26 April 2024

On the pub’s breakfast menu: Men returning to their faith in God

| John Thistleton
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Men at a long table

Resuming after the COVID-19 lockdown, a handful of men belonging to the Catholic parish of Goulburn began meeting regularly. Now there are about 25 coming for breakfast for a spiritual and mental health boost. Photo: Michael Lamarra.

Every second month in Goulburn a small group of men get together for breakfast and contemplate their faith in God and mental wellbeing.

A guest speaker shares some of their experiences going through life and the role their faith has played.

Mary Queen of Apostles parish priest Father Joshy Kurien asked a volunteering parishioner Michael Lamarra to resume the parish’s Men’s Breakfast after its membership fell away during COVID-19 restrictions.

Since then attendance has been steadily building on the Saturday mornings they meet in the Tango Room at the Tattersall Hotel.

“I think there is a turn of people going back to their faith,” Michael said. “COVID was a time when people had time to just reassess things and put things in perspective.

“Talking to a lot of priests and in lots of different ministries, there is this undercurrent of people turning back to their faith, whether it is Catholic, Anglican or whatever,” he said. “There was a period there where a lot of people were going away, so now there are a lot of people coming back.”

Michael believes people are realising life is more than the 9-to-5 grind. Coinciding with the breakfast group’s reconvening, the Old Cathedral’s restoration has helped recapture parishioners’ interest.

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The breakfast group’s most recent speaker, military chaplain Father Damien Styles, who served at Goulburn as an assistant priest in about 2004, is based in Canberra and has been deployed several times including in East Timor and Afghanistan.

Michael said he was an inspiring speaker. “He has amazing stories, both as a serviceman, as a chaplain, what he had to deal with, what the soldiers have to deal with.”

Another guest speaker, Councillor Daniel Stickland of Goulburn spoke about men’s mental health. Chanel Bourke, a clinical psychiatrist and specialist spoke about physical and mental wellbeing and its connection with longevity and quality of life. Priests from outside the parish including St Christopher’s Cathedral administrator Fr Trenton Van Reesch and Father Joseph Maria Buckley of the Pauline Fathers Monastery at Penrose have also spoken at the breakfasts.

“I have tried to keep the line-up based within the faith as well,” Michael said. “Something to do with mental health or wellbeing, or issues men face and often we don’t handle them very well. If we have an open discussion forum about those sorts of things, that’s a positive way to get those messages out in a very informal, relaxed environment.”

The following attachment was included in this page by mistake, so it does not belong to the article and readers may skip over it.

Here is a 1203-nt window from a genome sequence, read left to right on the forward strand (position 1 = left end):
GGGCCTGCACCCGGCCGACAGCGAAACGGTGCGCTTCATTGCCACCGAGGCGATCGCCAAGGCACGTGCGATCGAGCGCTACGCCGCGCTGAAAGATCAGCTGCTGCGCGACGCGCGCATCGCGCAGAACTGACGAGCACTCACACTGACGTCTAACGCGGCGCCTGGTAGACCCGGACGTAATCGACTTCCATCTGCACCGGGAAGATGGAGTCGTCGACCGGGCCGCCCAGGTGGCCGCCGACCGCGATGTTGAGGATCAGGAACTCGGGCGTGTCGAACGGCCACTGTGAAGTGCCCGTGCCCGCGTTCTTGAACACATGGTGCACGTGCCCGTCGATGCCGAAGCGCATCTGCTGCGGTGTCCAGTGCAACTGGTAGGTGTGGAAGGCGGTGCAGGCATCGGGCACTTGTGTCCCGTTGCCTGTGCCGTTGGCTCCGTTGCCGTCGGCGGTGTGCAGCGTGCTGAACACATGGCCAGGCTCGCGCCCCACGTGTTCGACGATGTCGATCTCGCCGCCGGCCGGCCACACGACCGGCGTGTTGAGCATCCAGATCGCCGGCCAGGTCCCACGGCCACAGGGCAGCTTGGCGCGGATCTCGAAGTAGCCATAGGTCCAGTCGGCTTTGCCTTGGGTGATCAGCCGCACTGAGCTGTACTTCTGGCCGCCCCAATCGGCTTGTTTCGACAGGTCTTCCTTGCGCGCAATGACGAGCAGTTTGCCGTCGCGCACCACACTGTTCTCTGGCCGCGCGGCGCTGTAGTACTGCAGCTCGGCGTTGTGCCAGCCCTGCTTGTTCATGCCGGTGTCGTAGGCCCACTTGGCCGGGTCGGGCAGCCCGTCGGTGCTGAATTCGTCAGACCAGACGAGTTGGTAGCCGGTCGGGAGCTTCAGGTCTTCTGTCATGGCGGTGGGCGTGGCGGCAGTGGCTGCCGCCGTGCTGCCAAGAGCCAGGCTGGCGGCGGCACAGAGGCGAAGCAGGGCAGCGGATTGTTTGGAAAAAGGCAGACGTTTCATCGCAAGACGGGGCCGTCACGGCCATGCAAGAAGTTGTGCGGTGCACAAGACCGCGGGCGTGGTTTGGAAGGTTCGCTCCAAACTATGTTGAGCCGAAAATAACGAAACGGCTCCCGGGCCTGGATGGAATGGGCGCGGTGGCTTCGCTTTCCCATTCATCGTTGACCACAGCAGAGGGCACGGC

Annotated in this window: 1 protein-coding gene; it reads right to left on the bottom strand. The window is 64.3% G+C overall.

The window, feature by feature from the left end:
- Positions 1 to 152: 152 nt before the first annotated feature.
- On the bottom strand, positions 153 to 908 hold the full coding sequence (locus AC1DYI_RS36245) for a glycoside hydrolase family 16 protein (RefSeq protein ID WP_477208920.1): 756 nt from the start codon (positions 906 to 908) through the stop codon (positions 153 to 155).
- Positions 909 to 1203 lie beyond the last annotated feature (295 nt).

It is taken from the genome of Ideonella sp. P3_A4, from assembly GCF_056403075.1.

Goulburn parishioner Michael Lamarra presents military chaplain Father Damien Styles with a replica Abrams tank

Goulburn parishioner Michael Lamarra presents military chaplain Father Damien Styles with a replica Abrams tank, similar to one the cleric has served in. Photo: Matt Casey.

Beginning at 7:30 am, the breakfast meeting begins with a prayer, followed by parish announcements for upcoming events and whether volunteers are needed and an update on the men’s choir, which another parishioner, Stephen Hart, is leading.

While the Old Cathedral’s famous Hill organ is sounding the best it has ever sounded in the past 60 years after being refurbished, the requirement for singing is not as demanding, according to Michael.

Nevertheless Stephen was able to get a group of six or seven men together for six weeks of preparations for St Patrick’s Day and the choir is now aiming for more performances for mass and occasions like Anzac Day.

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The men of the parish help maintain surrounding church properties at Marulan, Taralga, Crookwell and Laggan, act as altar servers and help with plate collections during mass. The breakfast group meetings are keenly anticipated.

“A lot of the men look forward to that social interaction and for a few of the men I know, that’s their special outing for the two months and they really enjoy that camaraderie, sitting down sharing a meal, conversation,” Michael said. “It’s very important to them.”

The breakfast meetings aim to reconnect men with their faith and are not restricted to Catholics or regular mass goers. Lapsed and non-Catholics are welcome.

Getting together with priests away from the church is a reminder they are ordinary men, too. “It’s casual, relaxed and you can open up and talk to them; it removes that barrier from the pulpit; they are sitting next to you, having a coffee, enjoying a meal, having a laugh and they are there to support and help,” Michael said.

He hopes to invite a street preacher to the next breakfast meeting in June. If you would like to attend a breakfast, contact the Mary Queen of Apostles parish on 0403 631 797.

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